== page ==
Monday, November 9, 2009

Why not 'Made In China'?

Yes, I would like to know why has the term 'Made in China' makes everyone in the handmade community disgusted? Most big brands already have their items made in China, so quality should not be the reason. Besides for anyone who thinks that all items made in China is bad quality, that person does have a discriminating view, in my opinion!

Do I buy made in China? Of course I do, only if I can't help it. China is the factory of the world these days and as more and more of the items in the shops are made there it is becoming difficult not to buy items that were made in China. But the keyword here is difficult and not impossible. One example was a few weeks ago when my partner and I went grocery shopping and were about to pick up garlic, when we found that we had 2 options - first was a prepacked kilo of garlic imported from China and the other was loose garlic from Spain. The later was 3 times more expansive! Since we were on a budget we chose the ones from China.

I like to keep it simple and stick to my 2 main buying principles of -

1) "Where or when ever I can, I will choose not made in China".

This is simply because our shops are now filled with a good 70%-80% China made goods, therefore there is no escaping it. It takes a conscious effort to seek out an alternative and by doing so, maybe only 10%-20% of our daily buying is not made in China. Give the other nations and your local manufacturers a chance!

2) "If I had the choice, I will choose locally made to imported"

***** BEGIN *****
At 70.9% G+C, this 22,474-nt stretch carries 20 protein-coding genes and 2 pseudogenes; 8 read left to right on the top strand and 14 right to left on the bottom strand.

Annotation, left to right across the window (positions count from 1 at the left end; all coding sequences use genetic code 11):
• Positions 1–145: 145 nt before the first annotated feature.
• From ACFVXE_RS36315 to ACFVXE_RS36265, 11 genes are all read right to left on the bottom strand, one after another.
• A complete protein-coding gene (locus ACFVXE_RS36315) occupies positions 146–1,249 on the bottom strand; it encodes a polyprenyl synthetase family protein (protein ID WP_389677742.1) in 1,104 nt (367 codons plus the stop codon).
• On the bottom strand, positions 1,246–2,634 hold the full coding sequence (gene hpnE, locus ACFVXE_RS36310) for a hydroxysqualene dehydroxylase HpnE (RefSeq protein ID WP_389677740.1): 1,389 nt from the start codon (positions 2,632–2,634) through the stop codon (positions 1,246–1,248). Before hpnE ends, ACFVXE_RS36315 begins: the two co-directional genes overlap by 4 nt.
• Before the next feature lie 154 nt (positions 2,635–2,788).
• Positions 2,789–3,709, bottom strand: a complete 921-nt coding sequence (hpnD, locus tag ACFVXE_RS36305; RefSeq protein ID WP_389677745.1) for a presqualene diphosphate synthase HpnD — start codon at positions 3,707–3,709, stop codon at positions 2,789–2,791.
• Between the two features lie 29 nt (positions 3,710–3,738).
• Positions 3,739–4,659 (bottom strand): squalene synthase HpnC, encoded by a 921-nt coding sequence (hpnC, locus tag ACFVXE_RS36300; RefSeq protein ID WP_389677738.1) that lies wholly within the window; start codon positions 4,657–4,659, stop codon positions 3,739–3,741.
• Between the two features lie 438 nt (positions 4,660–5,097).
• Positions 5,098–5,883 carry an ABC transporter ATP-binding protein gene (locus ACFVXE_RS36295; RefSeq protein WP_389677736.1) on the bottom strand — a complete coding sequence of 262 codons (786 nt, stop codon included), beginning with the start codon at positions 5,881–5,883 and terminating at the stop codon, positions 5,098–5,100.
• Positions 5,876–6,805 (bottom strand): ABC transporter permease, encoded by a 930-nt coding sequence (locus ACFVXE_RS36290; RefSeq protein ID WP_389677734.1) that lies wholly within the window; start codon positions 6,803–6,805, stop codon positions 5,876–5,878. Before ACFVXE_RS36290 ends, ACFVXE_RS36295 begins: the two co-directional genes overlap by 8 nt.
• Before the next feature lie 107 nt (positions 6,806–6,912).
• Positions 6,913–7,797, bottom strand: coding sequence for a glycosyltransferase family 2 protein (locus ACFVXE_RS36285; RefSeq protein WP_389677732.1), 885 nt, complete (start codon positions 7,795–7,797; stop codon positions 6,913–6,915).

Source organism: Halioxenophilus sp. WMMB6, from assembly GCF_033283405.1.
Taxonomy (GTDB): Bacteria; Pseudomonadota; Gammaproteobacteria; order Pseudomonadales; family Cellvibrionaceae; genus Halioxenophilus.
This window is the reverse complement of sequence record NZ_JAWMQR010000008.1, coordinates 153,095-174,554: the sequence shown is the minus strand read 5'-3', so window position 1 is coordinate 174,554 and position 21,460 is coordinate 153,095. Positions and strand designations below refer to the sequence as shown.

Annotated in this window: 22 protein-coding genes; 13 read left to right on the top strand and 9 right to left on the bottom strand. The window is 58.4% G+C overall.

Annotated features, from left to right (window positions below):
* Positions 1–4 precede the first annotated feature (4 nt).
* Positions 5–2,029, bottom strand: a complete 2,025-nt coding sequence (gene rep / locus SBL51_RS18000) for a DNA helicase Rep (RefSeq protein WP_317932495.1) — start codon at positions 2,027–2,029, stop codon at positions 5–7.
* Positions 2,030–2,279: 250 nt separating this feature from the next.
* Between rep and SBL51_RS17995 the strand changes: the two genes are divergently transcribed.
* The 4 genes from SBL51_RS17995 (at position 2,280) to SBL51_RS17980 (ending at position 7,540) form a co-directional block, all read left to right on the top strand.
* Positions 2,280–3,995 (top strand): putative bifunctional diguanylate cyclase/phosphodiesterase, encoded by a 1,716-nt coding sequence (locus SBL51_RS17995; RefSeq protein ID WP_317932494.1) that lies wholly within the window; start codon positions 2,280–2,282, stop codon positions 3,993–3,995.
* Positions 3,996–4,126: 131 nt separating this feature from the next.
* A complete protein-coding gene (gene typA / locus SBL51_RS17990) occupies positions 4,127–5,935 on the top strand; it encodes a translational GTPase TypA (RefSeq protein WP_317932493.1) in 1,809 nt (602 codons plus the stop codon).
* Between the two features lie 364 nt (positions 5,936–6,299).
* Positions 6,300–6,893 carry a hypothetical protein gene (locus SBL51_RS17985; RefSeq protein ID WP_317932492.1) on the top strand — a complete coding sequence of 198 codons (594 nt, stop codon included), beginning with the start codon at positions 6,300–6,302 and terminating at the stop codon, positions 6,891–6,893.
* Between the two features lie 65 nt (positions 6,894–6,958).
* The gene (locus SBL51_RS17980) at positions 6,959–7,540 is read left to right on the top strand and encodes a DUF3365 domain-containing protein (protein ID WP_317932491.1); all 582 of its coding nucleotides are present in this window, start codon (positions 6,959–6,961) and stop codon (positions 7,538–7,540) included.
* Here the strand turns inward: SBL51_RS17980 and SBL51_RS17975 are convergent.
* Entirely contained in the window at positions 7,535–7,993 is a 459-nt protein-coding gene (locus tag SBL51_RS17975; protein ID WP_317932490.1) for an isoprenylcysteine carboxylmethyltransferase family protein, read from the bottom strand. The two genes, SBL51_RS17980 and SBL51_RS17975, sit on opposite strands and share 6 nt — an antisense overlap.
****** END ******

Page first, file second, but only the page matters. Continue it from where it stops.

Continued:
It doesn't matter if it was imported from Beijing, Milan, Paris or London, an import is an import. I'm in Australia and even I am not Australian, I would buy Australian where ever I can. This is because as soon as you buy an imported item you have increased your carbon footprint. Think of all the emissions into the environment as that item makes its way from thousands of kilometers to get into your shopping basket. A local choice is a good one environmentally too.

Besides those reasons I also support small local businesses, including charity shops. I am not embarrased to say that I visit Vinnies (St Vincent de Paul Society) every time I like to buy some clothing. You would be surprised what you can find there! I will keep the details for another post.

All said and done, China made goods are not poor quality. They are not made by little slave hands or in an inhumane way. China is a growing nation and manufacturing for other nations is thier bread and butter or economy building block, that requires the same respect as you would like for your handmade craft.

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